Friday, July 6, 2007

Interview With Jeanette Mata-Reynolds, Quinceañera planner

Hi everyone,

I wanted to share this interview with Jeanette Mata-Reynolds, by Latina Magazine. She's very well respected in the Quince community and I just love to share her perspectives. Below is a link to the entire interview:

Jeanette: Color schemes can get pretty wacky, and tacky. Families usually pick a theme, like Cinderella, but they go overboard with colors. It can get too loud and the
damas end up with dresses that they'll never wear again. Also, parents may rely too much on padrinos to help pay expenses, which creates a too-many-chefs-in-the-kitchen-and-no-cooks syndrome. You get bombarded with people offering advice, or worse, getting involved in the planning and decision-making. Some parents don't listen to their daughters. They sometimes have their own agenda, like impressing friends and relatives, and approach the event like a wedding. They'll choose music that's to their taste rather than their daughter's, for example. If your daughter doesn't want a Quinceañera, don't do it. Her lack of interest will reflect on the event. If she does want one, remember that this is her birthday—it needs to be a day that she'll remember and enjoy.

Latina: What is the most critical component of a great
Jeanette: The theme is critical. It sets the mood, and determines the decorations and entertainment. In the end, that's what people will remember most: how it looked, and if the music was good.

Latina: What are the keys to a successful
Jeanette: First, use the yellow pages—they're a fabulous resource when you're putting your budget together. Second, make sure that mom and daughter are on the same page. Third, put together a thorough itinerary to ensure that everything runs smoothly. This is where a good planner earns his or her fee. Finally, make sure this is what your daughter wants. An uninspired
Quinceañera will create an uninspired Quinceañera.

Latina: How soon should families start to plan?

Jeanette: They should start saving at least two years in advance, and begin planning one year ahead, so that they can do so with ease.

Latina: What advice do you give to families about putting a budget together?

Jeanette: I usually ask families to look at how much money they have saved—and how much they can afford to spend—and stick to that. Many times families get distracted by the spectacle of the
Quinceañera and go overboard. I assure them that we can still put together an elegant and memorable event, even on a modest budget.

Latina: What advice do you give moms and daughters about working together?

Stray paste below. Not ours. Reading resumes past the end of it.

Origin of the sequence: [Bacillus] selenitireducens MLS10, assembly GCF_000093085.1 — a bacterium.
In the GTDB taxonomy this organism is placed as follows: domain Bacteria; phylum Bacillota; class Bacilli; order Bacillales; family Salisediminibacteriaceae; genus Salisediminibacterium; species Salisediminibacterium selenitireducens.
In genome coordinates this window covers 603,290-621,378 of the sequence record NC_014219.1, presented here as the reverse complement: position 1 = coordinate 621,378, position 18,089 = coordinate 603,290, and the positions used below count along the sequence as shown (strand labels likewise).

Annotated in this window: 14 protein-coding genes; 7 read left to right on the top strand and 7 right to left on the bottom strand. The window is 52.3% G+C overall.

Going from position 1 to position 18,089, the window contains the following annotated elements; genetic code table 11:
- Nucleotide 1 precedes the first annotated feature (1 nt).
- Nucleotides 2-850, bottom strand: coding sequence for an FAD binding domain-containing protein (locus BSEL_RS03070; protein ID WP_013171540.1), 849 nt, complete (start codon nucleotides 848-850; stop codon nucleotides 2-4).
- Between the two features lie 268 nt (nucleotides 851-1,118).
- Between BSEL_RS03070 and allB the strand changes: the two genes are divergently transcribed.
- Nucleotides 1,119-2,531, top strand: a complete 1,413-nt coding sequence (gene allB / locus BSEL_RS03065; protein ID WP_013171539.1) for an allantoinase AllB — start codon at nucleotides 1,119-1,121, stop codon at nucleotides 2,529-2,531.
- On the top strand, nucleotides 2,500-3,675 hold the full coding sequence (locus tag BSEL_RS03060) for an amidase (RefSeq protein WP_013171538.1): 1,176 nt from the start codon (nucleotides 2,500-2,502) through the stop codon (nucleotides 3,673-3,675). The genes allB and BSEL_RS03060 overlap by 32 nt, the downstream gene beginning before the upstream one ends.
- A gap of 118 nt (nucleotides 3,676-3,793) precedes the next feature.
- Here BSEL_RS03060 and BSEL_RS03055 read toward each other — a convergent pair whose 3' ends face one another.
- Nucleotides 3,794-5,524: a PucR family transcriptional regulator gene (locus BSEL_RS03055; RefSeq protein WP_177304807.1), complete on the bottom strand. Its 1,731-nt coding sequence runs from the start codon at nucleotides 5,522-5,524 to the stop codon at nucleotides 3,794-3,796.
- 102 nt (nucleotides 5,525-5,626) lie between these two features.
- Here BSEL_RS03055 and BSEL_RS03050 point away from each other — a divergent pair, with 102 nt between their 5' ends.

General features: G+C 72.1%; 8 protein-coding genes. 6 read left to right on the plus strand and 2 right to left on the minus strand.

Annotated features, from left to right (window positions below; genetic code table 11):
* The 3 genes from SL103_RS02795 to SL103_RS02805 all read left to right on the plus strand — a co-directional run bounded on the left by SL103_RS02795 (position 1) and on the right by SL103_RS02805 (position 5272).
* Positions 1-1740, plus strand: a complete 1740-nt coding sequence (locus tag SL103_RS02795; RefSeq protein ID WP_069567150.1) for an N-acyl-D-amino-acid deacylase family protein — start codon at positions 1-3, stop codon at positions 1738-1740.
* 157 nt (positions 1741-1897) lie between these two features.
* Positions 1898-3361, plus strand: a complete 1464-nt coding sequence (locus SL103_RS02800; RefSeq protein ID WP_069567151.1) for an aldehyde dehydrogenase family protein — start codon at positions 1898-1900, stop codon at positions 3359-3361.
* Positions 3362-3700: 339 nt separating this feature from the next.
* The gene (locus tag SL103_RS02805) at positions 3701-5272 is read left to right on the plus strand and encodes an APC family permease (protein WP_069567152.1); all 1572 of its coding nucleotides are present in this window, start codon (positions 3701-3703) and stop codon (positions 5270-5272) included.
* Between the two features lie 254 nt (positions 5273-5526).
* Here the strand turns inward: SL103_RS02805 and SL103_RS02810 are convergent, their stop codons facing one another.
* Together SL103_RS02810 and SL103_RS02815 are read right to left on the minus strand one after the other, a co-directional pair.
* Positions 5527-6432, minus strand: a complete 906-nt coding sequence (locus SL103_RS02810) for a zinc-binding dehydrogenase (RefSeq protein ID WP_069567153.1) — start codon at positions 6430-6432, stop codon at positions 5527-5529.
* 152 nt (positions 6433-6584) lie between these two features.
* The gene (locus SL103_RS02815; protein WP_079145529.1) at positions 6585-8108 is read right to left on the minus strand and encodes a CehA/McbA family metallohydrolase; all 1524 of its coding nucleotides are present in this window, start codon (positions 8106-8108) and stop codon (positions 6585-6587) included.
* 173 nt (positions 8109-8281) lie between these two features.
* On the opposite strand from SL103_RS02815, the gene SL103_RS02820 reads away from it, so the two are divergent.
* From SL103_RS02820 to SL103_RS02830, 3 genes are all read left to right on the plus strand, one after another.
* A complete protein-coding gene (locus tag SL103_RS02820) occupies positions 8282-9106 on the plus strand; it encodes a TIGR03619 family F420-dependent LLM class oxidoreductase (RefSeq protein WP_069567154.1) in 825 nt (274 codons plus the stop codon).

Jeanette: This is a great time for them to bond. They need to remember to have fun and to listen to each other's opinions. Dads will be excluded, and I think they're okay with that, but if there are sisters, it's nice to include them too.

Latina: Have you noticed any new trends when it comes to celebrating or planning quinces?

Jeanette: The newest trend I've seen is the non-denominational
Quinceañera, where families skip the church ceremony and just have the dance. They're nice, but they do lack the symbolism of the church ceremony, which, in my opinion, is what makes a Quinceañera special.

Latina: What should people be aware of as they begin to plan?

Jeanette: Families don't always realize how expensive a
Quinceañera can get. The average cost is between $7,000 and $15,000. There are a lot of details to pay for—the dress, the music, the crown, the food, the hall, the flowers, etc. It's like a wedding, except without the groom's family to help pay expenses!

Latina: Why do you think families opt to celebrate a
Quinceañera as opposed to a Sweet Sixteen? Jeanette: I think families see the Quinceañera as a chance to embrace our Latino culture. They may also see it as a preventive measure against too much acculturation. Here in the Rio Grande Valley, we're very close to Mexico, so traditions and concepts like becoming a señorita remain very strong.

Latina: Did you have a Quinceañera?
Jeanette: No, my parents asked me, but it just didn't appeal to me. I think it does tend to skip generations. I don't know why. I asked for new bedroom furniture instead to replace the little girl furniture I had. I really enjoyed it.
Jeanette Mata-Reynolds, 33, based in Edinburgh, Texas. She's the owner of Infiniti Ideas, an event planning company.

Interview here:

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